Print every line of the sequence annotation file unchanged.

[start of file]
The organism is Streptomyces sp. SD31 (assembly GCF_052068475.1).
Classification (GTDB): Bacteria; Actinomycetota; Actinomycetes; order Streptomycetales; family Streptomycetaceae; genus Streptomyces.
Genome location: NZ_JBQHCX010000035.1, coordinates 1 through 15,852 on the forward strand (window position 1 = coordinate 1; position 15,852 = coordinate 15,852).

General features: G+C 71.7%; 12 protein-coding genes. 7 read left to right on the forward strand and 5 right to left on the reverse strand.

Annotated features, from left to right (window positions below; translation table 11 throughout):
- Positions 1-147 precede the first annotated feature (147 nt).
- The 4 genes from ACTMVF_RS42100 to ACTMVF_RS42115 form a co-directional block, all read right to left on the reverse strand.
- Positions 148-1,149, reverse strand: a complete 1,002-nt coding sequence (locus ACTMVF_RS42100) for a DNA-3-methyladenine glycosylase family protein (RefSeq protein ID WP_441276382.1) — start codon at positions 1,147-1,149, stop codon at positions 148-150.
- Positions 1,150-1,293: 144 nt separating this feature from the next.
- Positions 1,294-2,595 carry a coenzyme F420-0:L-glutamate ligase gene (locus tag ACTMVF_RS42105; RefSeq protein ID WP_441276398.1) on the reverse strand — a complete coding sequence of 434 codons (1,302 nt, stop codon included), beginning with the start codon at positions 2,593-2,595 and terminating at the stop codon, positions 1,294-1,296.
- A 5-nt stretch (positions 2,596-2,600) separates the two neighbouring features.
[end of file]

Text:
The organism is Streptomyces sp. SD31 (assembly GCF_052068475.1).
Classification (GTDB): Bacteria; Actinomycetota; Actinomycetes; order Streptomycetales; family Streptomycetaceae; genus Streptomyces.
Genome location: NZ_JBQHCX010000035.1, coordinates 1 through 15,852 on the forward strand (window position 1 = coordinate 1; position 15,852 = coordinate 15,852).

General features: G+C 71.7%; 12 protein-coding genes. 7 read left to right on the forward strand and 5 right to left on the reverse strand.

Annotated features, from left to right (window positions below; translation table 11 throughout):
- Positions 1-147 precede the first annotated feature (147 nt).
- The 4 genes from ACTMVF_RS42100 to ACTMVF_RS42115 form a co-directional block, all read right to left on the reverse strand.
- Positions 148-1,149, reverse strand: a complete 1,002-nt coding sequence (locus ACTMVF_RS42100) for a DNA-3-methyladenine glycosylase family protein (RefSeq protein ID WP_441276382.1) — start codon at positions 1,147-1,149, stop codon at positions 148-150.
- Positions 1,150-1,293: 144 nt separating this feature from the next.
- Positions 1,294-2,595 carry a coenzyme F420-0:L-glutamate ligase gene (locus tag ACTMVF_RS42105; RefSeq protein ID WP_441276398.1) on the reverse strand — a complete coding sequence of 434 codons (1,302 nt, stop codon included), beginning with the start codon at positions 2,593-2,595 and terminating at the stop codon, positions 1,294-1,296.
- A 5-nt stretch (positions 2,596-2,600) separates the two neighbouring features.